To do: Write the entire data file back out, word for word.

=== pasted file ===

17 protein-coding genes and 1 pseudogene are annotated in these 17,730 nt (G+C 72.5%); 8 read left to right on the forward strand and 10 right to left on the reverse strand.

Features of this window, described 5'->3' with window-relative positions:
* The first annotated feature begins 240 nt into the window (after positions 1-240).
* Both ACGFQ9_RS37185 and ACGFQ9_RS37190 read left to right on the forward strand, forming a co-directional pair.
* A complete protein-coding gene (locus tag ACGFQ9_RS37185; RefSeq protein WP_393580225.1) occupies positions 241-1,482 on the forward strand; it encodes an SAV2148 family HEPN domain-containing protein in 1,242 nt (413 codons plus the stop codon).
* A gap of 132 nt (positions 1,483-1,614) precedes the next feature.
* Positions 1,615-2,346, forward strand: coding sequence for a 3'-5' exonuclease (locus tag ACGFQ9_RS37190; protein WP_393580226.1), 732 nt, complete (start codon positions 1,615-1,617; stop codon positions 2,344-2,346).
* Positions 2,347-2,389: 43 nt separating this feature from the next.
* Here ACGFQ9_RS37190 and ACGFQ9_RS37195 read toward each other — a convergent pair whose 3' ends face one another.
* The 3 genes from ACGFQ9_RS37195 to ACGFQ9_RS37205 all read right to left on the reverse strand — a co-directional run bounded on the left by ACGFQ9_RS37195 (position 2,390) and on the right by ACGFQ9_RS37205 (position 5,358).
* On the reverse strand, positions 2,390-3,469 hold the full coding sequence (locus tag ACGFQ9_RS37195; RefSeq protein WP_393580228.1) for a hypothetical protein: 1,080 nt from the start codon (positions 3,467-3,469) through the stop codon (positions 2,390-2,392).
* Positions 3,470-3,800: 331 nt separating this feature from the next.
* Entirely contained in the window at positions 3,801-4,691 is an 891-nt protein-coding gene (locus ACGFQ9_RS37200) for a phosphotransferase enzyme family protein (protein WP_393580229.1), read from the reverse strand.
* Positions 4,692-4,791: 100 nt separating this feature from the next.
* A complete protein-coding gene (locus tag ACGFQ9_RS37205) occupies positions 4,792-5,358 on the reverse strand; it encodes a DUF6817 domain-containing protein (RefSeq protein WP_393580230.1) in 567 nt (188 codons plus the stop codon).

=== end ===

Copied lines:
17 protein-coding genes and 1 pseudogene are annotated in these 17,730 nt (G+C 72.5%); 8 read left to right on the forward strand and 10 right to left on the reverse strand.

Features of this window, described 5'->3' with window-relative positions:
* The first annotated feature begins 240 nt into the window (after positions 1-240).
* Both ACGFQ9_RS37185 and ACGFQ9_RS37190 read left to right on the forward strand, forming a co-directional pair.
* A complete protein-coding gene (locus tag ACGFQ9_RS37185; RefSeq protein WP_393580225.1) occupies positions 241-1,482 on the forward strand; it encodes an SAV2148 family HEPN domain-containing protein in 1,242 nt (413 codons plus the stop codon).
* A gap of 132 nt (positions 1,483-1,614) precedes the next feature.
* Positions 1,615-2,346, forward strand: coding sequence for a 3'-5' exonuclease (locus tag ACGFQ9_RS37190; protein WP_393580226.1), 732 nt, complete (start codon positions 1,615-1,617; stop codon positions 2,344-2,346).
* Positions 2,347-2,389: 43 nt separating this feature from the next.
* Here ACGFQ9_RS37190 and ACGFQ9_RS37195 read toward each other — a convergent pair whose 3' ends face one another.
* The 3 genes from ACGFQ9_RS37195 to ACGFQ9_RS37205 all read right to left on the reverse strand — a co-directional run bounded on the left by ACGFQ9_RS37195 (position 2,390) and on the right by ACGFQ9_RS37205 (position 5,358).
* On the reverse strand, positions 2,390-3,469 hold the full coding sequence (locus tag ACGFQ9_RS37195; RefSeq protein WP_393580228.1) for a hypothetical protein: 1,080 nt from the start codon (positions 3,467-3,469) through the stop codon (positions 2,390-2,392).
* Positions 3,470-3,800: 331 nt separating this feature from the next.
* Entirely contained in the window at positions 3,801-4,691 is an 891-nt protein-coding gene (locus ACGFQ9_RS37200) for a phosphotransferase enzyme family protein (protein WP_393580229.1), read from the reverse strand.
* Positions 4,692-4,791: 100 nt separating this feature from the next.
* A complete protein-coding gene (locus tag ACGFQ9_RS37205) occupies positions 4,792-5,358 on the reverse strand; it encodes a DUF6817 domain-containing protein (RefSeq protein WP_393580230.1) in 567 nt (188 codons plus the stop codon).